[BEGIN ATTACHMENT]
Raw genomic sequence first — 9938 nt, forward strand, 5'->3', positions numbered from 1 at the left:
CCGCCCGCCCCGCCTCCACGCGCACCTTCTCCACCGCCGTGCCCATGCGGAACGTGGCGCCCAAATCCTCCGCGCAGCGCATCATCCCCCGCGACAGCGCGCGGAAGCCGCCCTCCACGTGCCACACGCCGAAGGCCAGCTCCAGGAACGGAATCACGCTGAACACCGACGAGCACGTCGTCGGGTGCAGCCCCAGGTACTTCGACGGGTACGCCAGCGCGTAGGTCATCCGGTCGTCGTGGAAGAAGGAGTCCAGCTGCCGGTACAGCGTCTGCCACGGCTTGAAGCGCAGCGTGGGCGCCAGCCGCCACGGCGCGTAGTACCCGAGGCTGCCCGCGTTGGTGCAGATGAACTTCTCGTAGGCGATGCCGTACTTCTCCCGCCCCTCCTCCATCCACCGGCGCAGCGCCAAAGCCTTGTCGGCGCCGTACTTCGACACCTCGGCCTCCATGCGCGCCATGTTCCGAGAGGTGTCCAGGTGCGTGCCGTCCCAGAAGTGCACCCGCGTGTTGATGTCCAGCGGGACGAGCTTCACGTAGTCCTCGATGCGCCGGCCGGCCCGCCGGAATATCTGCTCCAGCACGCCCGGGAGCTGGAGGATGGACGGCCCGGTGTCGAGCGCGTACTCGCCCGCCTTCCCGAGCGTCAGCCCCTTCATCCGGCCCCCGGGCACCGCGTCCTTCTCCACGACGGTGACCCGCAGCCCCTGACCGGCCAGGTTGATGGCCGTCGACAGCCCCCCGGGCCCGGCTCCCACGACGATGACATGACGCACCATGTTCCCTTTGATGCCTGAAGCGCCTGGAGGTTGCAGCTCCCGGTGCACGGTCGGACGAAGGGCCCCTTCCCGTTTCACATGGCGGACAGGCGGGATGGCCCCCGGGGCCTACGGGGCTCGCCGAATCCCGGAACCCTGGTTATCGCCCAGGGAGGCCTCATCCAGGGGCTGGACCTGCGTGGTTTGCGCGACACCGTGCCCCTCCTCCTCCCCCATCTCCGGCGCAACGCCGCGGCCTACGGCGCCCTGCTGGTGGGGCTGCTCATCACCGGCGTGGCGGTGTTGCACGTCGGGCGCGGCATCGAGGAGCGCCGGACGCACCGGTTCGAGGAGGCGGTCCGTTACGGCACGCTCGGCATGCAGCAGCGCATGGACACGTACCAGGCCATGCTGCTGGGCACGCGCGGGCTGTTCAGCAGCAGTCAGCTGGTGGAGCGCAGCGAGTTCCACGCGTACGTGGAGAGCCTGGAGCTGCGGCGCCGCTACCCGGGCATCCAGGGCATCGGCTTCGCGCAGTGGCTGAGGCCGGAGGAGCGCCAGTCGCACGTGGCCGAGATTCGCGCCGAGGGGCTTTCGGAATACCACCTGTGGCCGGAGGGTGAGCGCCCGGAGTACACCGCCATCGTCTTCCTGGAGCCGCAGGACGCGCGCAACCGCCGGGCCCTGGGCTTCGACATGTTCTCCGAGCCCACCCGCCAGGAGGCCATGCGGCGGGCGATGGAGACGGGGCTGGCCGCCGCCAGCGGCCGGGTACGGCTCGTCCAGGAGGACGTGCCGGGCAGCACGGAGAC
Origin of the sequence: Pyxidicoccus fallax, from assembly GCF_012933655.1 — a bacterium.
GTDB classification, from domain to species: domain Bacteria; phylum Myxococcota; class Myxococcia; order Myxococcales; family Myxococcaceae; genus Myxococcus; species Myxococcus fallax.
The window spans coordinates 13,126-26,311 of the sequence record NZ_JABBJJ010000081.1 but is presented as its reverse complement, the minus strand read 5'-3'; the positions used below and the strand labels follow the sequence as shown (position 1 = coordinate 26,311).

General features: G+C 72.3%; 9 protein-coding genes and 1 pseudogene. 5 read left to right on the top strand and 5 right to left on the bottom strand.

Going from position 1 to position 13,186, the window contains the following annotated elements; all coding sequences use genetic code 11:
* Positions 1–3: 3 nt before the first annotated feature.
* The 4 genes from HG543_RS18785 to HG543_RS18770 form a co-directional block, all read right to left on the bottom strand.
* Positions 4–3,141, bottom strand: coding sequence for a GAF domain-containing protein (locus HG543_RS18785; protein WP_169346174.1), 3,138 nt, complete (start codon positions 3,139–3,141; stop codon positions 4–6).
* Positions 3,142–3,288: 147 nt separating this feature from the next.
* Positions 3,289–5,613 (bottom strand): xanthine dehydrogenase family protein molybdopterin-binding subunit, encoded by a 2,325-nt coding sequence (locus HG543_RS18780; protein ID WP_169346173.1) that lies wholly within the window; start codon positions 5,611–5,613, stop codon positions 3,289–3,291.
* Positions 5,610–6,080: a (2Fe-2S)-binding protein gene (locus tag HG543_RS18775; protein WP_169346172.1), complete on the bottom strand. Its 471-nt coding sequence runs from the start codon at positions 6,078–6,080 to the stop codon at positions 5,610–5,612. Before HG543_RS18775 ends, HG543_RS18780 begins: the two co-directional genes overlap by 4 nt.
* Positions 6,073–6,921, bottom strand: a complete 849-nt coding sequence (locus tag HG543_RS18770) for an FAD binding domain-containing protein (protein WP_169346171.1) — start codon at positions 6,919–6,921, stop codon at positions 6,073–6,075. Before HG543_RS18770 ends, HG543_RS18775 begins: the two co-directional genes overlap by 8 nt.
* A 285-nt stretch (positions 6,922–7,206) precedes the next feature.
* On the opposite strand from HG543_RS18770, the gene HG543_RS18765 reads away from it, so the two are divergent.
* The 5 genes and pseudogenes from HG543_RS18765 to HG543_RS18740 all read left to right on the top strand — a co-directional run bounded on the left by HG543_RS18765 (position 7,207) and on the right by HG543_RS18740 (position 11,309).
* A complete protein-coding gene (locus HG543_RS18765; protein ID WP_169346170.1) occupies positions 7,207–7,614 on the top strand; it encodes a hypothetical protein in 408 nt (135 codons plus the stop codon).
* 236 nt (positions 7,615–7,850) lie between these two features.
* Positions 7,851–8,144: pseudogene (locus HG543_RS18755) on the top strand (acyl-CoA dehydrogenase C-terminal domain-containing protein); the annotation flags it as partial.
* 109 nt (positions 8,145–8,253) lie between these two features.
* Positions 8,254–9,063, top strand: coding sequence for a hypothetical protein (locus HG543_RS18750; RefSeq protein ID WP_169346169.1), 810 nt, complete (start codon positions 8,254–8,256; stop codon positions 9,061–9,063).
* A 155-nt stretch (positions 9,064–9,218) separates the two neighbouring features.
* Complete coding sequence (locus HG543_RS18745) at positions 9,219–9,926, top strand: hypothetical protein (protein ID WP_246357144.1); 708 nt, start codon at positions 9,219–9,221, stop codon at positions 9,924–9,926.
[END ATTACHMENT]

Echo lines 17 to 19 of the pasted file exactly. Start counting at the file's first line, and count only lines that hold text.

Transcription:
* The 5 genes and pseudogenes from HG543_RS18765 to HG543_RS18740 all read left to right on the top strand — a co-directional run bounded on the left by HG543_RS18765 (position 7,207) and on the right by HG543_RS18740 (position 11,309).
* A complete protein-coding gene (locus HG543_RS18765; protein ID WP_169346170.1) occupies positions 7,207–7,614 on the top strand; it encodes a hypothetical protein in 408 nt (135 codons plus the stop codon).
* 236 nt (positions 7,615–7,850) lie between these two features.